The social media video service apologizes.
Gus Kenworthy was already a sports celebrity before he represented the U.S. in the 2018 Winter Olympics. But it seems his participation in that event skyrocketed his fame to new levels, ones which bring out the worst in the internet.
Unfortunately, some people are not able to keep their social media criticisms of him to sports-related issues but concentrate on his sexuality, filling the comments section of his page with vitriolic and hate-filled words.
Recently Kenworthy made public such remarks from his YouTube page, some are hard to read:
“Gross fa**ot. F**k you. Go die of aids. Sodom and Gomorrah will return. Sick nasty pedo-f*g.”
In addition, Kenworthy recently posted a video with the caption “Feeling like a Champion,” to which one hateful replier stated:
“You’re not a champion you’re a fa**ot. With any luck you die a horrible painful and drawn out death mangled in a car wreck…” and it just gets worse from there.
In response Kenworthy made a sarcastic status Twitter update referencing those YouTube user remarks:
He wrote: “Them: It's 2018 nobody cares that you're gay. Homophobia doesn't exist anymore. Get over yourself,” he then posted screenshots of the abusive responses from others."
YouTube immediately issued an apology to the sports star:
"This is unacceptable, we’re so sorry these comments and notifications came through to you. We’re actively working to fix this so you won't see or be notified of abusive comments and exploring more ways to protect people from abusive comments overall."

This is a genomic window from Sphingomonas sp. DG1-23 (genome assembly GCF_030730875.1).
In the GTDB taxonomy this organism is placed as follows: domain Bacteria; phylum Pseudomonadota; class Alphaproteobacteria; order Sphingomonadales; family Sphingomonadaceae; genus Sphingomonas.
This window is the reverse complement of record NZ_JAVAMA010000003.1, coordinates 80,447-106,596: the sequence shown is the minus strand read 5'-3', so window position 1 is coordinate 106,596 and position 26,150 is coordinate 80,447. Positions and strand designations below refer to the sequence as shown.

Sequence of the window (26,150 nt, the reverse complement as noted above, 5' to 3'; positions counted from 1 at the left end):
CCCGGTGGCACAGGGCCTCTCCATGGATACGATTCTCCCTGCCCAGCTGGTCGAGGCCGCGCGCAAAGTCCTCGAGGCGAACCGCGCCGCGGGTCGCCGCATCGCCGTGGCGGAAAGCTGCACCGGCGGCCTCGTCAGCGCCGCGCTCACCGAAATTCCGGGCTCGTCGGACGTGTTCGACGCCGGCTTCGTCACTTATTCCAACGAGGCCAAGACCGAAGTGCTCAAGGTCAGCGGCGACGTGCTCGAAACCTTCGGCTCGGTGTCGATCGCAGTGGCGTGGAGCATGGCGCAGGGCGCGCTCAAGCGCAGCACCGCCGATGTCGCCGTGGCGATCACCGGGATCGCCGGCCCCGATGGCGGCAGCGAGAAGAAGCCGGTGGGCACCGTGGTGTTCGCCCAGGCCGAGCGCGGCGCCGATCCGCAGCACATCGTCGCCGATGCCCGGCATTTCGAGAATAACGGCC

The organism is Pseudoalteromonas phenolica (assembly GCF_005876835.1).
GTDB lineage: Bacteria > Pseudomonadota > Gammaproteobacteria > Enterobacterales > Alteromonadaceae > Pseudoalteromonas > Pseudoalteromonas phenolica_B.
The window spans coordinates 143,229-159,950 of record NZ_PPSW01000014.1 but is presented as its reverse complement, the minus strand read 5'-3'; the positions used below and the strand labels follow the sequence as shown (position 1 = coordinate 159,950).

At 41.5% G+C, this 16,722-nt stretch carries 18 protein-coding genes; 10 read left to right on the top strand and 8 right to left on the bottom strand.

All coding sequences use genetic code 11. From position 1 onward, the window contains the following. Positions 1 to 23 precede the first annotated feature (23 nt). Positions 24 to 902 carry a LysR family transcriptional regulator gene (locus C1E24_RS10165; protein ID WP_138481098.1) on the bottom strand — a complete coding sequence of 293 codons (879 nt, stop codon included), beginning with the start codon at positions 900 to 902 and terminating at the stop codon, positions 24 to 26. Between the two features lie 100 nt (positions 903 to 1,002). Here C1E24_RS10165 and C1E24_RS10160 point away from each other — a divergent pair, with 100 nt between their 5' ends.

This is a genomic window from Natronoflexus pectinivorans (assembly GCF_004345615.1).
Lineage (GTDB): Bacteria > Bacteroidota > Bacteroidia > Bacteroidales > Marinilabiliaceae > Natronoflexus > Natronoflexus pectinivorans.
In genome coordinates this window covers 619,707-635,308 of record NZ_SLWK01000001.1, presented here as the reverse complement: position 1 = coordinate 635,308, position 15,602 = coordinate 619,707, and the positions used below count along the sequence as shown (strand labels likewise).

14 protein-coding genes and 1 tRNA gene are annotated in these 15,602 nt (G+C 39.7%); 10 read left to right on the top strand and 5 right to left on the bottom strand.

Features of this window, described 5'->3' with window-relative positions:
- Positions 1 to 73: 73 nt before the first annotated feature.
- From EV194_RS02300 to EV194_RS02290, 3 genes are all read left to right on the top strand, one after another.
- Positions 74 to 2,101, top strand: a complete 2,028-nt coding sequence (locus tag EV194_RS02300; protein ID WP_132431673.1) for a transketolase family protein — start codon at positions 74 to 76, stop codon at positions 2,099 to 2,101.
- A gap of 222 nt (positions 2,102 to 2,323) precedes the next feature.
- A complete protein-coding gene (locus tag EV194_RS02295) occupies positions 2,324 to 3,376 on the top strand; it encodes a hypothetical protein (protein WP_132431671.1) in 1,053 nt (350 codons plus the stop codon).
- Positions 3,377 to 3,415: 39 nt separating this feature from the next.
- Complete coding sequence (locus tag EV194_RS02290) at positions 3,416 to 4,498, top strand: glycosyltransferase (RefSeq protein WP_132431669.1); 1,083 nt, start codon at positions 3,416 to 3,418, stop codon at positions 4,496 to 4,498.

Most of us have probably suffered from the keystrokes of a hateful person who likes to post hate speech in the comments section of our social feeds. It’s nothing new, we report it and block the person.
But YouTube has been questioned recently about their policies regarding the LGBT community and postings which concern them. Last year they lumped LGBT content into the same restrictions used to censor violence or explicit materials.
They ultimately changed that policy.
Gavin Scott, one of Kenworthy's Twitter followers, responded to YouTube's apology, saying he thinks they should take more action.
"You could fix it in a cold second, but banning vile commentators would reduce views. One can only conclude you care more about revenues than anything else. Spare us the sanctimony."
Currently, YouTube has the following policy concerning "Cyberbullying and Harassment":
It’s not ok to post abusive videos and comments on YouTube. If harassment crosses the line into a malicious attack it can be reported and may be removed. In other cases, users may be mildly annoying or petty and should be ignored.